Dangers of Italian wind

It always struck me as strange that for a coastal city,  wind was considered such a mortal risk in Naples. I’m not talking about howling winds, tornado winds or hurricane winds. I mean breezes that might just flutter summer leaves. Careful mothers in the south would not bring out a bundled baby in such conditions. What would people say?

Such wind could give a healthy child bronchitis or pneumonia in a flash, I heard over and over. God forbid wind on the stomach. No end of the trouble. I woke up once with one eye bright red from a burst blood vessel. The doctor’s first question: “Were you in wind?”

On boiling hot nights when a fan (I thought) would be so nice, maybe an overhead fan, my neighbors recoiled in horror. Wind on your face at night? Wind on the stomach? Don’t risk it. Wind when you’re sweating? That leads straight to chills and their natural sequelae: bronchitis, pneumonia and early death. Thus the oft-heard admonition to children running about in parks in the summer: “Don’t run. Don’t sweat.” You wonder how so many boys survived to be superb soccer players.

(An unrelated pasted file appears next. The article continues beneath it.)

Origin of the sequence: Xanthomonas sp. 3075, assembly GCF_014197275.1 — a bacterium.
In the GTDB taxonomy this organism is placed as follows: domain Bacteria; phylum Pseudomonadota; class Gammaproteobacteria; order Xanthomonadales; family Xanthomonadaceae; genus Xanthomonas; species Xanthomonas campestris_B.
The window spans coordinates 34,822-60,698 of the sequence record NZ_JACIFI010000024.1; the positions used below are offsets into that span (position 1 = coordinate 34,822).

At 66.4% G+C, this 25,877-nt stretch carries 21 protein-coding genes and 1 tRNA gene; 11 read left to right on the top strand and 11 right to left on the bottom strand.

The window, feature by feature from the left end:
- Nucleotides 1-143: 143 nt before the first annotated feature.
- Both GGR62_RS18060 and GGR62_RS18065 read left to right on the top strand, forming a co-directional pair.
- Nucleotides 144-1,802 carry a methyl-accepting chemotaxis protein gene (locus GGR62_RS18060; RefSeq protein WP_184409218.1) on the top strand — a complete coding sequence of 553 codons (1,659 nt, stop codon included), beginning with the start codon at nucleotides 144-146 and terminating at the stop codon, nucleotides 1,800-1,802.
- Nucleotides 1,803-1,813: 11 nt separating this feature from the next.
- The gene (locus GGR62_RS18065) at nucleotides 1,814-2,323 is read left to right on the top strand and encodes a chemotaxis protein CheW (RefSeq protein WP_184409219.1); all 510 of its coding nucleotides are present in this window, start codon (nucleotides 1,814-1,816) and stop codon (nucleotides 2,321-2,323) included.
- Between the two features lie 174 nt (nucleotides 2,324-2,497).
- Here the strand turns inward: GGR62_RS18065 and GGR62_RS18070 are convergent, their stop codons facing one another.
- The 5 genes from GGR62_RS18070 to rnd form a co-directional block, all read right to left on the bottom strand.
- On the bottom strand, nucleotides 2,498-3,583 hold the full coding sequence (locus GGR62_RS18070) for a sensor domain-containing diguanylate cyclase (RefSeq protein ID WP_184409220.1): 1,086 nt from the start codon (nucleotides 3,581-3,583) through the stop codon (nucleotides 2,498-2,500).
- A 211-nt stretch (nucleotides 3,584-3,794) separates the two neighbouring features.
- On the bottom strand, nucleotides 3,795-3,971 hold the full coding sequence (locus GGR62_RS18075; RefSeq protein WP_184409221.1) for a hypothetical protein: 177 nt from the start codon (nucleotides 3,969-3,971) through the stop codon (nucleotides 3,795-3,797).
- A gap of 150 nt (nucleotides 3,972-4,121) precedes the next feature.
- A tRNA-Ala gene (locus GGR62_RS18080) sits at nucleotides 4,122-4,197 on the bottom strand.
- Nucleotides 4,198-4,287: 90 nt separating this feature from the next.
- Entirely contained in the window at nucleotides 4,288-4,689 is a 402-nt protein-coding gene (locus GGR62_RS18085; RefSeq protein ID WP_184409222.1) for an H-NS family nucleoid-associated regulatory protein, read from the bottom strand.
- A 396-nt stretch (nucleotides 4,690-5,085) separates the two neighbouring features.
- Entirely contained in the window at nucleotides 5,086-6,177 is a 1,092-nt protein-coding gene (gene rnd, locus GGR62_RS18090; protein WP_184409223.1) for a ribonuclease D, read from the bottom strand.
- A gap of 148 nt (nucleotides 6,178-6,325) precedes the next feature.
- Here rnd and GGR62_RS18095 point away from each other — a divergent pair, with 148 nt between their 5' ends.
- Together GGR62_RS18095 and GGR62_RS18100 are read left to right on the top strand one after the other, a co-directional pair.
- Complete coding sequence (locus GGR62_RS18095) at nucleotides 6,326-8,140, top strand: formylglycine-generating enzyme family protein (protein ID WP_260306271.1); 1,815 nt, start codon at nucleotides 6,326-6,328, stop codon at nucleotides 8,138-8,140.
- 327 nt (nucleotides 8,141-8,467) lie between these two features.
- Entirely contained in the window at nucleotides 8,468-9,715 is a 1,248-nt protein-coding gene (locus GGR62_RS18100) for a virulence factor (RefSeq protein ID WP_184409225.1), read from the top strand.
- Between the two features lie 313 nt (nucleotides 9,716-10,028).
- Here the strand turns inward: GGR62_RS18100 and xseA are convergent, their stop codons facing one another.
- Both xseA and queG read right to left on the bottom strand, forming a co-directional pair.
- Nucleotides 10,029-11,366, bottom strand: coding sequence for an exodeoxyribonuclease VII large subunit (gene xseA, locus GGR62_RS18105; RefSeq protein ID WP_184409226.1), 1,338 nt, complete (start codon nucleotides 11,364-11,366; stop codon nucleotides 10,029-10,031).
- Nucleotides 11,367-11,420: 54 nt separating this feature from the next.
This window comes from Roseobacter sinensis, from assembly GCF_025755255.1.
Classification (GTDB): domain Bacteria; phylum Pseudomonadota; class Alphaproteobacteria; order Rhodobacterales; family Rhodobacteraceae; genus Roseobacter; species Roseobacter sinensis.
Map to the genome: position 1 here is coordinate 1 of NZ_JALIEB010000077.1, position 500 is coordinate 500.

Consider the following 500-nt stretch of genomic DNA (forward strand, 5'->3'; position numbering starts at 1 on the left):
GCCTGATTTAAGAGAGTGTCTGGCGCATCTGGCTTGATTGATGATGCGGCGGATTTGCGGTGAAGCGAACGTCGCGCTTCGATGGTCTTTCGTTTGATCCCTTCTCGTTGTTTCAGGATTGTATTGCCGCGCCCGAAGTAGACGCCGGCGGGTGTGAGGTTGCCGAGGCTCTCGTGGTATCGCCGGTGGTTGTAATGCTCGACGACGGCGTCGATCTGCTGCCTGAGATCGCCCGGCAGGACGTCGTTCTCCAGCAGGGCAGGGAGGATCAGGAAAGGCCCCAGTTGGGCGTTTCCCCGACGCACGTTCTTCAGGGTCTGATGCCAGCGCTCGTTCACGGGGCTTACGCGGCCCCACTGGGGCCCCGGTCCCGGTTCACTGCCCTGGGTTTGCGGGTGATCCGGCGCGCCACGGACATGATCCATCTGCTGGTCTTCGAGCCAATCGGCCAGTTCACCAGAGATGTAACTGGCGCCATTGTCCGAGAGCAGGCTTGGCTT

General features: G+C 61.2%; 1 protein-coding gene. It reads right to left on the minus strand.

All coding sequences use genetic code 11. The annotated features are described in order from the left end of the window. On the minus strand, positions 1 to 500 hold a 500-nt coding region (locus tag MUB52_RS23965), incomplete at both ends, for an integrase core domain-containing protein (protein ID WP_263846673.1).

All this wind phobia reminded me of The Secret Garden. Remember Mary Lennox at the start of that wonderful book? Thin, sallow, unpleasant, contrary, selfish. What fixed her right up, brought color to her face, gave her appetite, improved her mind and disposition, even thickened her hair? Brisk Yorkshire wind and plenty of it. Globalization might bring depressing similarity to grocery stores of Yorkshire and Naples, but living with wind is quite a local matter.

Pamela Schoenewaldt, historical novels of immigration and the search for self in new worlds: WHEN WE WERE STRANGERS, SWIMMING IN THE MOON, and UNDER THE SAME BLUE SKY (all HarperCollins).

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